The new buzzword in the commercial property market is “Green Buildings” – that is new buildings or redeveloped older buildings which have little or no negative impact on the environment. The question is: Is this a fad or is it real and commercially viable?
Colin Anderson, a director of Rabie Property Group, says if one considers what is happening internationally, then one has to assume that it is only a matter of time before “Green Buildings” become the norm in South Africa. “We, at Rabie, certainly believe this and have put our money where our mouths are and we are currently developing a new regional office for Aurecon at Century City, which has been submitted to the Green Building Council of South Africa (GBCSA) for accreditation.”
Anderson said Century City was well suited to developing “Green Buildings” as it is a precinct which ticks many of the boxes required to obtain credits towards a Green Star rating. “These include its access to public transport and amenities. Century City now has a railway station within easy walking distance and the new IRT system will shortly service Century City terminating at the Century City Station, further improving connectivity from the station. In addition, an extensive bus and taxi network as well as an internal shuttle service are also available. In terms of amenities, Century City is home to one of the largest shopping centres in the country, Canal Walk Shopping Centre, a state-of-the-art Virgin Active Gym, restaurants, coffee shops and convenience retail and has in excess of 3000 homes within the precinct making it a truly live, work, play environment.”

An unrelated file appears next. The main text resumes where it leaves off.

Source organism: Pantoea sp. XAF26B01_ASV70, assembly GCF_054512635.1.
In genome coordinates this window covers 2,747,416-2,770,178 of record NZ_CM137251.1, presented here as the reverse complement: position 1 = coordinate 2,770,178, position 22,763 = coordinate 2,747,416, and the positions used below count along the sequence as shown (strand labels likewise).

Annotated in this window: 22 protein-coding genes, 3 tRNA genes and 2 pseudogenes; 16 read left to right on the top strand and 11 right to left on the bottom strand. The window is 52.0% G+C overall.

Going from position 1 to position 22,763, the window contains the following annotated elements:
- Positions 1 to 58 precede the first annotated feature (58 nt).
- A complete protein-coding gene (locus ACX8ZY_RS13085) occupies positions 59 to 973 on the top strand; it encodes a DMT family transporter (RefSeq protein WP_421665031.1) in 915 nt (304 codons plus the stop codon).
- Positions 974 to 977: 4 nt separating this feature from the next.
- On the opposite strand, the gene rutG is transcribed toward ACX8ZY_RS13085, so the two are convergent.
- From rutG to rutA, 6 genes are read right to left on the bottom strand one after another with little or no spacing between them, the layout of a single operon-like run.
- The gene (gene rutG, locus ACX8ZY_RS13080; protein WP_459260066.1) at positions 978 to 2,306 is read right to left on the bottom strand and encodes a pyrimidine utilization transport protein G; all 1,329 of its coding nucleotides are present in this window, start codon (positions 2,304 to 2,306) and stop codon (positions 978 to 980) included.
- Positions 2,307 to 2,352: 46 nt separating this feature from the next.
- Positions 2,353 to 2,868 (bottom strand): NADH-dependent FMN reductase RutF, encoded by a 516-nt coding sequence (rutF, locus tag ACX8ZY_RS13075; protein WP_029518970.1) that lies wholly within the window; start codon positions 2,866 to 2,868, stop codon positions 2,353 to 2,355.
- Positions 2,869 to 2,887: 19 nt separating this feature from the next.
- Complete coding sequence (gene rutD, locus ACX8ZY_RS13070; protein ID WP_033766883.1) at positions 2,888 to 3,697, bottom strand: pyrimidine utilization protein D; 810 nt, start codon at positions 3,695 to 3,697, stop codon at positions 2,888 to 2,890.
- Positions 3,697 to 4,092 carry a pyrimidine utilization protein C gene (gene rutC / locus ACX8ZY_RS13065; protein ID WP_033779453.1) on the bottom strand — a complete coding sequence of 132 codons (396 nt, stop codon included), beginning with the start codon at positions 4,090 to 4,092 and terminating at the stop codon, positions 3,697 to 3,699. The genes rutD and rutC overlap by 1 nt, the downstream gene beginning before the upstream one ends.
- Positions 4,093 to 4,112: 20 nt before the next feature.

Anderson says that another tick in the Green Star box was Century City’s storm water management system. “The canal system at Century City is not merely an aesthetic asset to the precinct. It is a vital part of the storm water management system which takes the majority of the storm water runoff with only the excess overflow being discharged into the municipal system. All the canal water is then polished through a series of ponds and natural filtration systems which ensure the quality of the water.” He said a third tick in the box was Century City’s reduced use of potable water. “Every property within the precinct is connected to a grey water system which uses treated effluent therefore eliminating the need to use valuable potable water for irrigation. This is not only environmentally friendly, it also makes economic sense as it is charged at a fraction of the cost.”
Anderson said while “Green Buildings” were slightly more expensive to develop, they were more efficient to run. “The problem for developers has been that they have to invest more capital and the savings in operating expenses (such as water, sewerage, electricity and so forth) are for the tenant’s benefit. Now with electricity costs in South Africa rising rapidly – another 25 % increase last month – astute tenants are demanding efficient buildings.”
He said another major benefit of “Green Buildings” was that they provided an improved internal environment with better natural lighting and ventilation creating better working conditions. “It has been proven internationally that productivity levels and absenteeism is significantly improved in Green Buildings versus older sick buildings,” he said.